One of the most stabilizing traits of a democracy is the equilibrium pursued by the opposition. Paul Henningsen rightly said, “ Democracy can only be measured on the existence of opposition”. It is this crucial trait that India step out of the catastrophe. The ruling party could not keep such prominent opposition leaders behind the bars for too long. So the elections were scheduled for 1977. As rightly said by Bill Moyers, “ Democracy belongs to those who exercise it.” The people of India wisely used their Right to Vote to regain their Fundamental Rights. India saw the rise of a new dawn on 21 March 1977 with the revocation of The ‘Proclamation of Emergency.

The people’s decision led the Janata Party to power in the 1977 elections. Morarji Desai became the first non-Congress Prime Minister of India.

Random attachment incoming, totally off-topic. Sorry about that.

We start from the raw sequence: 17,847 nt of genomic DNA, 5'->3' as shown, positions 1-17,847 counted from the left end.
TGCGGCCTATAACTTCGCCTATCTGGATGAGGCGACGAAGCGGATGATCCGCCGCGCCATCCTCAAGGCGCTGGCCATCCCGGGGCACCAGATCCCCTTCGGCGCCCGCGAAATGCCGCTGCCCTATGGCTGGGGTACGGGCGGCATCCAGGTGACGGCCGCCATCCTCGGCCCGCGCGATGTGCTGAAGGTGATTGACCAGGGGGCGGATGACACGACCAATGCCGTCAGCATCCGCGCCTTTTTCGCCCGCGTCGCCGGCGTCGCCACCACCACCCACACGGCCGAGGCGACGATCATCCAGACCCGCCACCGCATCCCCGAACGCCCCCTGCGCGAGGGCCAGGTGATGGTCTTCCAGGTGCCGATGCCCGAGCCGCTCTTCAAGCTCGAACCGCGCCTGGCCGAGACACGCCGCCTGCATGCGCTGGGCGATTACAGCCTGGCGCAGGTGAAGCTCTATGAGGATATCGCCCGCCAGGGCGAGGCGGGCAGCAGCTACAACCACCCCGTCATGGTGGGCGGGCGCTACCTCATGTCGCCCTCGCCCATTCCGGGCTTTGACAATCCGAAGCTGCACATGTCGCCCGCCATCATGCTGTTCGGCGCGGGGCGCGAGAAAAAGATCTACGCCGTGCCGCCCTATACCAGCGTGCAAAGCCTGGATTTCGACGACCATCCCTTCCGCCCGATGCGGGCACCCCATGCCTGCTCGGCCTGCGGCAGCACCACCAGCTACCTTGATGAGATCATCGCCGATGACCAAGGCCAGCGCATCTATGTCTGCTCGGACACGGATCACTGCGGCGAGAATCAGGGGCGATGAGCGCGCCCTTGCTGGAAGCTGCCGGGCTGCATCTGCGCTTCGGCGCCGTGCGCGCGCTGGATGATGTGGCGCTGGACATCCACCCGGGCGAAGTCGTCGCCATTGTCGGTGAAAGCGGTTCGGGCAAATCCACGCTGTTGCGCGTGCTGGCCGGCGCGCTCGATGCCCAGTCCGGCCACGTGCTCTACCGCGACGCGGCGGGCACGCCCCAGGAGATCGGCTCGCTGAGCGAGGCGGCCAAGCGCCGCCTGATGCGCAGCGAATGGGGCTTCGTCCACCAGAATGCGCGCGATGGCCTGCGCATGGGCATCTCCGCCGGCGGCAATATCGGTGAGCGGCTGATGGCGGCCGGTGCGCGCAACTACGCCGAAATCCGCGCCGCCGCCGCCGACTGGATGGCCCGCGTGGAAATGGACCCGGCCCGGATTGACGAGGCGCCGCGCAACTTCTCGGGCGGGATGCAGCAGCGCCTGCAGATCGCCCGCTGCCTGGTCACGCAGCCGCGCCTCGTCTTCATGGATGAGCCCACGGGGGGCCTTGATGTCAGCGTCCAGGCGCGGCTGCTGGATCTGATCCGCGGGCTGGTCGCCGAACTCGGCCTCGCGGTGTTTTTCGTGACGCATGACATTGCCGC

Thereafter the Indian Constitution witnessed a renewal with the introduction of the 44th Amendment Act. One of the major amendments under this act was the replacement of the phrase ‘Internal Disturbance’ with ‘Armed Rebellion’ thus giving the people the right to freely voice their opinions.

Politics is an age-long phenomenon. Major kingdoms and dynasties have witnessed their rise and downfall through their hands. The strategies of state administration have long ruled the chapters of history. But with the advent of elections, a major regulation on the course of politics was experienced and enjoyed by the people since there now existed chances of destiny determination by those being destined upon. Decentralization of power and the shifting of the throne to the people helped modernize the course of politics in India.